In March of 1969, he won the International (later to become World) Junior cross-country title at Glasgow. In fourth that day - and leading the Irish team to silver medals behind England – was John Hartnett from Ballyhooly who would go on to take the individual title himself the following year.

A month later, Bedford sensationally made the headlines when he broke the UK 10,000m record at the Southern Counties championships. Going through 5000m in a personal best of 14:14.4, he reeled off the second half in 14:10.0 to knock 1.6 seconds from Mike Freary’s national record. His 28:24.4 was also the fastest ever by a 19-year-old. Two 5000m PBs and a UK record for 10,000m in the one race wasn’t a bad return on a cool April evening.

However, his form didn’t continue into the summer and he failed to gain selection for that year’s European Championship. But the following February came a performance that without a doubt nowadays would certainly deserve the moniker of ‘awesome’. The Southern Counties cross-cross championships were held at Parliament Hill, near to where the recent ‘Night of the 10,000m’ took place. Although having turned 20 five weeks before, due to the age-groups then in existence Bedford was eligible for the junior six-mile race but decided instead to mix it with the big boys over three laps that made up the senior nine-mile distance.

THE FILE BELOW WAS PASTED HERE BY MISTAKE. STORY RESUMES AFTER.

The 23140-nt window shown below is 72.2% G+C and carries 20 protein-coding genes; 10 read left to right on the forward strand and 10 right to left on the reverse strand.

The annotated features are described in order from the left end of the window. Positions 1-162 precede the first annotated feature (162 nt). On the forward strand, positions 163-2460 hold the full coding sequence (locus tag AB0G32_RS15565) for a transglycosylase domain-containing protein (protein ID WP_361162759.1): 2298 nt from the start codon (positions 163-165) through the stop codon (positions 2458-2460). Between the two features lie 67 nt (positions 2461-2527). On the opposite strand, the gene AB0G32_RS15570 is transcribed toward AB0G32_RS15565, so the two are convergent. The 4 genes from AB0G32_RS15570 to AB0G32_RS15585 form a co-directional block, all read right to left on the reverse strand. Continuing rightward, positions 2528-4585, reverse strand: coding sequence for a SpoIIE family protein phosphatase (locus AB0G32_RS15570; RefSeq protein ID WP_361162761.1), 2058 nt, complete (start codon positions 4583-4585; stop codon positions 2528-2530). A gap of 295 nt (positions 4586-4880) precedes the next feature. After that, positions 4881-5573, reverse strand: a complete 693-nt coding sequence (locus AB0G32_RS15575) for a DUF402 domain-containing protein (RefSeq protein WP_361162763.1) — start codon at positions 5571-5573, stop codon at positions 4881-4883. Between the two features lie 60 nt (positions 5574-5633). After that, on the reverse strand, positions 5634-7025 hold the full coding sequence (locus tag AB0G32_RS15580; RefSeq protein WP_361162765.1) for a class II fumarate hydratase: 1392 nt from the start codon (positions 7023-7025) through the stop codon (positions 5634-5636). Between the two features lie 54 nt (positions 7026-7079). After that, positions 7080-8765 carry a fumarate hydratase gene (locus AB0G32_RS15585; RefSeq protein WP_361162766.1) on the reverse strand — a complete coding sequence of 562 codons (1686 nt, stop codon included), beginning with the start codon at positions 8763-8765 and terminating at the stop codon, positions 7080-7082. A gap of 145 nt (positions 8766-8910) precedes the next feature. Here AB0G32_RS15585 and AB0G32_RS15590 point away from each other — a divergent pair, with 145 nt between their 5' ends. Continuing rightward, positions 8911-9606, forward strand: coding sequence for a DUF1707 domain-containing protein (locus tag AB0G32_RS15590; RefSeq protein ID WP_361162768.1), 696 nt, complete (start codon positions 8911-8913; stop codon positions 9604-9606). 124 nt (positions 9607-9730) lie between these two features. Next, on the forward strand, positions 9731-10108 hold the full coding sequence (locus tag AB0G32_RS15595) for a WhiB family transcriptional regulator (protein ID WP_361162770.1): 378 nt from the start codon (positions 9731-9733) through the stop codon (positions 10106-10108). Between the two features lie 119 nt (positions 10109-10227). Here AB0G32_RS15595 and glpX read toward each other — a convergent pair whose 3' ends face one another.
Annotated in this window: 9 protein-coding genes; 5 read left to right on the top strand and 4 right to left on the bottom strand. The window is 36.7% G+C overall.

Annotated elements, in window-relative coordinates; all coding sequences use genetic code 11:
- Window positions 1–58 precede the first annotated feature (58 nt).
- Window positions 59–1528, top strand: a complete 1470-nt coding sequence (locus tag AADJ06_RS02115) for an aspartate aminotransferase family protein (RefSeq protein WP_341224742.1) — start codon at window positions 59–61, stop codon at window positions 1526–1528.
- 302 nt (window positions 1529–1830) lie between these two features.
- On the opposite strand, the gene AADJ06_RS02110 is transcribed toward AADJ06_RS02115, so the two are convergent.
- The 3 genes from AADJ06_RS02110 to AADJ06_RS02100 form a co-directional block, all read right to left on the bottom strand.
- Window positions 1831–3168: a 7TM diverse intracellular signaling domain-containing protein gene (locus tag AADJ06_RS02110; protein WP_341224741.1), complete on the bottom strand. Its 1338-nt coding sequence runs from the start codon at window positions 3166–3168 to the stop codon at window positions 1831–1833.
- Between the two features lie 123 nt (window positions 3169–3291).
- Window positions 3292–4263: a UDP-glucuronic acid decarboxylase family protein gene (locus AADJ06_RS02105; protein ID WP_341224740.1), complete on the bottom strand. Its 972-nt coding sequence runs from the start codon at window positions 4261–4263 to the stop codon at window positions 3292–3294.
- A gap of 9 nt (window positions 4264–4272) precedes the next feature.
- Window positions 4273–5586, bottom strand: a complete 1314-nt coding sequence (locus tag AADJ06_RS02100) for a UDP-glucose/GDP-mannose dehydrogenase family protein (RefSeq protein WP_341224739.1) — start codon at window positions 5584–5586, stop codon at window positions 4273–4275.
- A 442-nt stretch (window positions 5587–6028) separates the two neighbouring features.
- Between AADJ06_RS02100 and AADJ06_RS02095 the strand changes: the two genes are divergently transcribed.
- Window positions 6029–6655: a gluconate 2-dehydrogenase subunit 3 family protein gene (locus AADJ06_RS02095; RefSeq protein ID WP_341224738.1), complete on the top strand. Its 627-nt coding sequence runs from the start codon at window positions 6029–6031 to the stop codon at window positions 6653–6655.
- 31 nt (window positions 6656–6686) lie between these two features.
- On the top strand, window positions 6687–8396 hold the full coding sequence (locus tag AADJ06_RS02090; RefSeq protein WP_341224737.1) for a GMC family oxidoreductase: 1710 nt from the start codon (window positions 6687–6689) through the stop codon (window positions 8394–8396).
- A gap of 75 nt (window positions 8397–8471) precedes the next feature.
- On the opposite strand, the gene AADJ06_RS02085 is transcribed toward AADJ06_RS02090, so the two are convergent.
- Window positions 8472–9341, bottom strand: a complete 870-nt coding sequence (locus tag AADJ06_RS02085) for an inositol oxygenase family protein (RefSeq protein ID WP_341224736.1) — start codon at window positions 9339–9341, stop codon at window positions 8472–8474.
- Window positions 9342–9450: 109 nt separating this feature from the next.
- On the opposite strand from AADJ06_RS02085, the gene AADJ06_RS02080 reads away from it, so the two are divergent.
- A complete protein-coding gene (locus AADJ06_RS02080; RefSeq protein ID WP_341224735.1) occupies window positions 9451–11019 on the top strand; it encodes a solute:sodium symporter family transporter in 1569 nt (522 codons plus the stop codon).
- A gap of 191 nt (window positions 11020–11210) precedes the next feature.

Against some of the top internationals of the day, Bedford quickly dominated the field of 577 to come home a clear winner, finishing with 55 seconds in hand over the second-placed runner. And then, a mere 20 minutes later with just a change of number and vest, he lined up for the junior race. Confessing to feeling ‘dead’ on the first hill, he was soon in command and finished with an ever bigger winning margin of 61 seconds to take his second title of the afternoon. As if 15 miles of cross-country racing wasn’t enough, Bedford admitted afterwards that he had also ran five miles that morning, along with 3-4 miles warming up.

To put it into context, it should be noted that this period of the late 1960s and early 1970s was the era of the huge weekly mileage. When New Zealand coach Arthur Lydiard first advocated 100 miles a week as part of the winter base-building for his athletes from 800m to the marathon and following the Olympic success of Peter Snell (two 800m and one 1500m gold medals) and Murray Halberg (5000m gold), it soon became commonplace. But while Lydiard also placed equal emphasis on hill work and track sharpening, it was the weekly mileage that caught the imagination. The thinking went ‘if 100 miles a week is good, surely 130, 140 – or, in Bedford’s case up to 200 - miles a week is better’.